Right now, our wastewater is being discharged into the ocean without any further treatment that could enable us to re-utilize it. The truth is, all water is recycled. There's a finite amount of water available to us on this planet. We have technology available to us now, and Orange County has demonstrated it in a large-scale application, to treat our wastewater and put it back into groundwater table and pump it back up for consumption.
When you're judging Environment Now's performance and choosing your priorities, what other foundations do you benchmark against or look at as models?
We walk the line between being an activist NGO and being a private foundation. We don't take unsolicited grant proposals. We work as a team and think about what the needs are in the environment and work with our partners to figure that out. Then we put together strategies to make those happen. Where there's an NGO to fund, we'll fund them. Where there isn't, we'll do it ourselves. That model is unique. It's more toward an operating foundation. When you look at the operating foundations out there-Pew is the biggest one, there was a great foundation in Northern California that recently changed their mission, the Kirsch Family Foundation. One of the older ones that was influential in the Environment Now model was the Foundation for Deep Ecology. Those folks have influence on the thinking at Environment Now in establishing our model and how we know that we're getting things done.
Climate change, sustainability, and clean and green technology have emerged as citizen and government priorities in the past five years. How has the explosion in environmental consciousness at the local and global level impacted your foundation's opportunities to change the marketplace, our culture, and citizen behavior?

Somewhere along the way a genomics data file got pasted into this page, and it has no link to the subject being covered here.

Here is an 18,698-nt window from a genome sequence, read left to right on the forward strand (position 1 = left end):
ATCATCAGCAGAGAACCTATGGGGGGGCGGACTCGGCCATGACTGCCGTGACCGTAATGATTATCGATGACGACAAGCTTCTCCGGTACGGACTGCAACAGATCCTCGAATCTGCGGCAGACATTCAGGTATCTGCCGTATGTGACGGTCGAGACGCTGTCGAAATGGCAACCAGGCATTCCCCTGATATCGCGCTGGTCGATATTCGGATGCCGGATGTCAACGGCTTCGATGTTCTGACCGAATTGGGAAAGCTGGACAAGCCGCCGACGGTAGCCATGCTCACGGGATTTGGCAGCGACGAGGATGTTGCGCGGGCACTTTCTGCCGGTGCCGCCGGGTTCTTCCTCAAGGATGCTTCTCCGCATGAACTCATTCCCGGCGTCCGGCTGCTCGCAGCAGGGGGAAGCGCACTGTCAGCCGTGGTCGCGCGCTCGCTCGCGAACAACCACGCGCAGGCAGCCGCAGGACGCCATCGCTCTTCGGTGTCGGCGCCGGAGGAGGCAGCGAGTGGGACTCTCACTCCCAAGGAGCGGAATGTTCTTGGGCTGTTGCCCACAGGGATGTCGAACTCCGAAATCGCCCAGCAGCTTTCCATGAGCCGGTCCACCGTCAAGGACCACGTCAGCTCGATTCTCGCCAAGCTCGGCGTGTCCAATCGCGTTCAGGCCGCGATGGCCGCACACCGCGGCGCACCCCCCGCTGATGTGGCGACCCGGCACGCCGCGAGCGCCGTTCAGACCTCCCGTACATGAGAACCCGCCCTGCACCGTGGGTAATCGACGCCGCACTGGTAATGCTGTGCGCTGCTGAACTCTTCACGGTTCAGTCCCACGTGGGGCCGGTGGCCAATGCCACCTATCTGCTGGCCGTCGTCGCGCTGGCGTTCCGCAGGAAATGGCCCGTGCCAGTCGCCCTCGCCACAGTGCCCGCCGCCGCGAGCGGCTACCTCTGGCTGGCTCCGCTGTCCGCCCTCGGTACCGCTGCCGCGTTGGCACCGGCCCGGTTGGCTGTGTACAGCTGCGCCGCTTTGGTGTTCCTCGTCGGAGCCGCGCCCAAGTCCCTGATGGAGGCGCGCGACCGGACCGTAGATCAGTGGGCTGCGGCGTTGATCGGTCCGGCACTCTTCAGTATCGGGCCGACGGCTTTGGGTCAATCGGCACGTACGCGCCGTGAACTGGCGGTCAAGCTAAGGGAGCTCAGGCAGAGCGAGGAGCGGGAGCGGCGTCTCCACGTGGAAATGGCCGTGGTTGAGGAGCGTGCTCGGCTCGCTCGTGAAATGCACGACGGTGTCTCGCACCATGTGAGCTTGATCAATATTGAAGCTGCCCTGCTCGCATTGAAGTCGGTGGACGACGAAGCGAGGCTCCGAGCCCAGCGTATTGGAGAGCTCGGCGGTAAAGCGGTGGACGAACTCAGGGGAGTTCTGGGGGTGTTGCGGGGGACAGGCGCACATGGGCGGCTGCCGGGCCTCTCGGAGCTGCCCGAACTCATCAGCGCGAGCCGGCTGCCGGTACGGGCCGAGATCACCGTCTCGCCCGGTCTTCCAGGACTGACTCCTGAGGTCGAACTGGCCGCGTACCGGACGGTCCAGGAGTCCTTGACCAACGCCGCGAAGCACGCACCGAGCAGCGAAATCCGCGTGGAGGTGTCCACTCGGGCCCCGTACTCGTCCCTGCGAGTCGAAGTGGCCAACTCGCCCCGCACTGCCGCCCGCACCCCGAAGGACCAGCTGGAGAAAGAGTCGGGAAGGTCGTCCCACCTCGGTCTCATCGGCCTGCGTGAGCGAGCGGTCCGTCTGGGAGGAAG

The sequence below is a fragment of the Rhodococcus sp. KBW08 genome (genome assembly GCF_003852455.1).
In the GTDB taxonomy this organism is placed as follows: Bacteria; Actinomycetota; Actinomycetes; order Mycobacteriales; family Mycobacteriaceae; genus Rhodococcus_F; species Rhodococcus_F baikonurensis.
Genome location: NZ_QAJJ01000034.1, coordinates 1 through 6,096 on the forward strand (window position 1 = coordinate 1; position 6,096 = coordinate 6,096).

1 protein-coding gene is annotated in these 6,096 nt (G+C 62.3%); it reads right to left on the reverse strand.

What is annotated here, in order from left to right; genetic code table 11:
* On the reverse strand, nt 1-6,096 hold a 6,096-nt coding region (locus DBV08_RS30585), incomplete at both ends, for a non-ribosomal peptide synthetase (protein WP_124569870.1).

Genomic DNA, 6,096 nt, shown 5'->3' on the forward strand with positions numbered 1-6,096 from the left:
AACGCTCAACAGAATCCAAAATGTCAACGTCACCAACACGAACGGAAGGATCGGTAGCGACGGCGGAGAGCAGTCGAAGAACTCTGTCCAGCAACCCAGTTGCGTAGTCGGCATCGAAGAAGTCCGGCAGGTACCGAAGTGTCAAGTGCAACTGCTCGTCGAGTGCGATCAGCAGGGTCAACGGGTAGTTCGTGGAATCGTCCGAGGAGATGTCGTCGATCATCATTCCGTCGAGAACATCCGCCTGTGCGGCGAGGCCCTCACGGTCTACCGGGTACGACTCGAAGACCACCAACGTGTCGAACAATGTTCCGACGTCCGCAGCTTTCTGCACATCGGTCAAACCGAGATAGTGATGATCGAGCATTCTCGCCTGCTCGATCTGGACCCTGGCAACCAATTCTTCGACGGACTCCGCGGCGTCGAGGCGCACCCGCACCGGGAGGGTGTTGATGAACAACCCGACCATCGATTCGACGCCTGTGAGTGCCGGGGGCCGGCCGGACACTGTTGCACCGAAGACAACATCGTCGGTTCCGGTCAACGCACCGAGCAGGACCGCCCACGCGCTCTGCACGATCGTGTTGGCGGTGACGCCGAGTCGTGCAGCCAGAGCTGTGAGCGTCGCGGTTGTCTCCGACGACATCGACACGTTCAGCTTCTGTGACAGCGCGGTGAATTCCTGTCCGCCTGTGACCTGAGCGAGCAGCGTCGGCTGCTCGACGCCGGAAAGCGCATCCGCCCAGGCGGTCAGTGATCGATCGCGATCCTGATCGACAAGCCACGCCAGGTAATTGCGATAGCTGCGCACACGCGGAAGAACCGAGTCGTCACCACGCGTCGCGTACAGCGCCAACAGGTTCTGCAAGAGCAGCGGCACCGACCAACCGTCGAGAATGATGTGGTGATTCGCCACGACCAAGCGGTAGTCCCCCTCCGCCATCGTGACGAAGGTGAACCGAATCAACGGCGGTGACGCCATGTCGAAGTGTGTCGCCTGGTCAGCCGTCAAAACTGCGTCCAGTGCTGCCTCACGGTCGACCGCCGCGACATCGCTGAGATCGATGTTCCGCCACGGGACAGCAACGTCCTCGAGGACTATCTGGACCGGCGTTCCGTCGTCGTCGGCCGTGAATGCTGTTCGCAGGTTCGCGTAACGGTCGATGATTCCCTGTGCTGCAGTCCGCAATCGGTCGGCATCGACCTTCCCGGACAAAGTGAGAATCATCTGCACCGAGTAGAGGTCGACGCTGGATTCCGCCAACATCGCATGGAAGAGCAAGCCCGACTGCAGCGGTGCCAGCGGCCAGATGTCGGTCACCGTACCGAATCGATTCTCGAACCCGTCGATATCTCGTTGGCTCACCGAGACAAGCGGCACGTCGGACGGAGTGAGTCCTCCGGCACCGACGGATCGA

Although there's a lot more attention to these issues, it remains to be seen what kind of behavioral change will follow. As we look at where we're headed, people generally believe that some things will change in their lives as a result of environmental constraints. There's a mix of worry and opportunity. From our point of view, we want to make sure that the resources that are put into place are attentive to our ecosystem concerns.
With all the pressure on our ports to accommodate goods movement, what's Environment Now current attitude and interest in transportation?
We funded Coalition for Clean Air and the NRDC for years. Mary Nichols signed that. The difficult thing about transportation is the distributed nature of the pollution sources. The need for new technology to address that as much as the network of pollution sources is distributed-the cars or trucks-there are purchasing provisions for those vehicles, and they typically don't turn over for seven to ten years.
No matter what, if you have the cleanest cars available in the market today, you wouldn't see a complete turnover for another ten years. Transportation is inherently really difficult for us to figure out, at least in the category of personal vehicles.
If you look at shipping, that's a component where you have a smaller set of actors. You have large shipping companies, the ports, and the airports. Those are all small sectors that you can begin to address to get change. Anywhere you get bottlenecks-that's where the opportunity is. That's why utilities and buildings will be easier to deal with than transportation.
What drivers of policy change does Environmental Now invest in to leverage a cleaner, more sustainable marketplace?
AB 32 is what's really driving change right now. We don't know exactly what that's going to be, but it is the elephant in the room on environmental policy at this moment. The other drivers of change for us are the state implementation plans for the Clean Air Act, which sets our overall budget for how much air pollution the region is allowed to have. Ratcheting that down and finding the technology to enable that to work has been a strategy that we've used of late.